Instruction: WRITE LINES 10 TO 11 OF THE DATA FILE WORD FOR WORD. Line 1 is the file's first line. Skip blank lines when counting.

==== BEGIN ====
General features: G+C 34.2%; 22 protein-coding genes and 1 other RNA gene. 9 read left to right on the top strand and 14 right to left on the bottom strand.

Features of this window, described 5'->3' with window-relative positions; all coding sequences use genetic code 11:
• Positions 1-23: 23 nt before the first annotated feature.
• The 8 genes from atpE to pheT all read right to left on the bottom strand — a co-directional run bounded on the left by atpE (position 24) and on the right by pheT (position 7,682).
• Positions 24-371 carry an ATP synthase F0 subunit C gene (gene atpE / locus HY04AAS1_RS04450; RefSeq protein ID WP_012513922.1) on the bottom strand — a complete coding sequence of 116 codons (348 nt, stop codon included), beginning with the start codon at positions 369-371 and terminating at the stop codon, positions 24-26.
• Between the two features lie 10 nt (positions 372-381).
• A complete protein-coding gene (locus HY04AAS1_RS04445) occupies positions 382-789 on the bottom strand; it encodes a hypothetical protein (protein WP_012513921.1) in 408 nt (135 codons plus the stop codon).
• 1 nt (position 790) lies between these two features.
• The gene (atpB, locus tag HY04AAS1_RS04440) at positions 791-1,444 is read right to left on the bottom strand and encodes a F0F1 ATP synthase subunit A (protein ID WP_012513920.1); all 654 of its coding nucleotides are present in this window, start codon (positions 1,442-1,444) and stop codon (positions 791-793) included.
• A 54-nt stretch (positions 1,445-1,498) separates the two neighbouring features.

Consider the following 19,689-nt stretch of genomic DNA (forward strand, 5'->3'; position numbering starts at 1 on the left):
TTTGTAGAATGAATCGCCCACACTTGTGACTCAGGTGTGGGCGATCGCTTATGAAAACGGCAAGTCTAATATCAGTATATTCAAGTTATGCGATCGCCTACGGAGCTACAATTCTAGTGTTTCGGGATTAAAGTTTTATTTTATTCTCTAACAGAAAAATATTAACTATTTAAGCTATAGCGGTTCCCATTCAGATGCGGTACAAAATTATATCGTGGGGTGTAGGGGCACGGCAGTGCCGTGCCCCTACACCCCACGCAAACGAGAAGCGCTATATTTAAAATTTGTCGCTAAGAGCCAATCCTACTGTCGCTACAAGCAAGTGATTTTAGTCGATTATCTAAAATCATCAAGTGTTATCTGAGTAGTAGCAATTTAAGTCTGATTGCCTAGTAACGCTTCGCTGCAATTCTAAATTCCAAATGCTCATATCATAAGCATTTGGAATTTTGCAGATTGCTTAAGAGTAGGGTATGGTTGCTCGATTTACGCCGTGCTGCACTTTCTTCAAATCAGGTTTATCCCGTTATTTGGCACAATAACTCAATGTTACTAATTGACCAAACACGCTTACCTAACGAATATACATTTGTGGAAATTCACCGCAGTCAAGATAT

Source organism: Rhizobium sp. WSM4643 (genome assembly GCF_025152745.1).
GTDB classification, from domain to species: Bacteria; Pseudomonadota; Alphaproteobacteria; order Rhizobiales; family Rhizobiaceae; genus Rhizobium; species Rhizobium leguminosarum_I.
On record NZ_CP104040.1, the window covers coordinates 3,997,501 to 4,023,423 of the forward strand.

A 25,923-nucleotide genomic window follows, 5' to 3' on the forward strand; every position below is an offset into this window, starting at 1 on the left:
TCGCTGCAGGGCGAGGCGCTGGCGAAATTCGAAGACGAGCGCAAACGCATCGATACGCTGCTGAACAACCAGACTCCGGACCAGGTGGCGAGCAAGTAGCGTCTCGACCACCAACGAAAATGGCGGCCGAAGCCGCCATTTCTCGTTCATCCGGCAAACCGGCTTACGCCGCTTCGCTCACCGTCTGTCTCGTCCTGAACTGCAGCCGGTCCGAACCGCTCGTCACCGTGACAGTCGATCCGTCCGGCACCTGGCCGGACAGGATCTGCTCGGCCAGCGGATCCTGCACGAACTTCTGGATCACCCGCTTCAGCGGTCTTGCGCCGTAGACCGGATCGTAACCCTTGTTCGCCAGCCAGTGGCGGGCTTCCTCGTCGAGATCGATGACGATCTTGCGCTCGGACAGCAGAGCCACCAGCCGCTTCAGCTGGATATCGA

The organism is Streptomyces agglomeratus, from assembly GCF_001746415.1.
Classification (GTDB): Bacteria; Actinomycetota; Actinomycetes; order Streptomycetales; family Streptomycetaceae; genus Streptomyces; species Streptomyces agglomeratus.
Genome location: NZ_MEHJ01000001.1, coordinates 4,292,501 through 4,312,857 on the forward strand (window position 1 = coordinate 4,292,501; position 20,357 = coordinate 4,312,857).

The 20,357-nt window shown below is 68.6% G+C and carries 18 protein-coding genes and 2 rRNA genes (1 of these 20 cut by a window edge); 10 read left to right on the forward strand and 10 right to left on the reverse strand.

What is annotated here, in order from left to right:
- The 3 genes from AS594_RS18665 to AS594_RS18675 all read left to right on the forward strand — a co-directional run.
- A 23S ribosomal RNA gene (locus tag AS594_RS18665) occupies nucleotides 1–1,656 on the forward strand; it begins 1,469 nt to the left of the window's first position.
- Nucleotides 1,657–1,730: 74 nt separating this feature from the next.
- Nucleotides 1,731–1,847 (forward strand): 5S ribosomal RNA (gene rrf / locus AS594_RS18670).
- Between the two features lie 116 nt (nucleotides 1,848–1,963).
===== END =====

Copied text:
• A 54-nt stretch (positions 1,445-1,498) separates the two neighbouring features.

Consider the following 19,689-nt stretch of genomic DNA (forward strand, 5'->3'; position numbering starts at 1 on the left):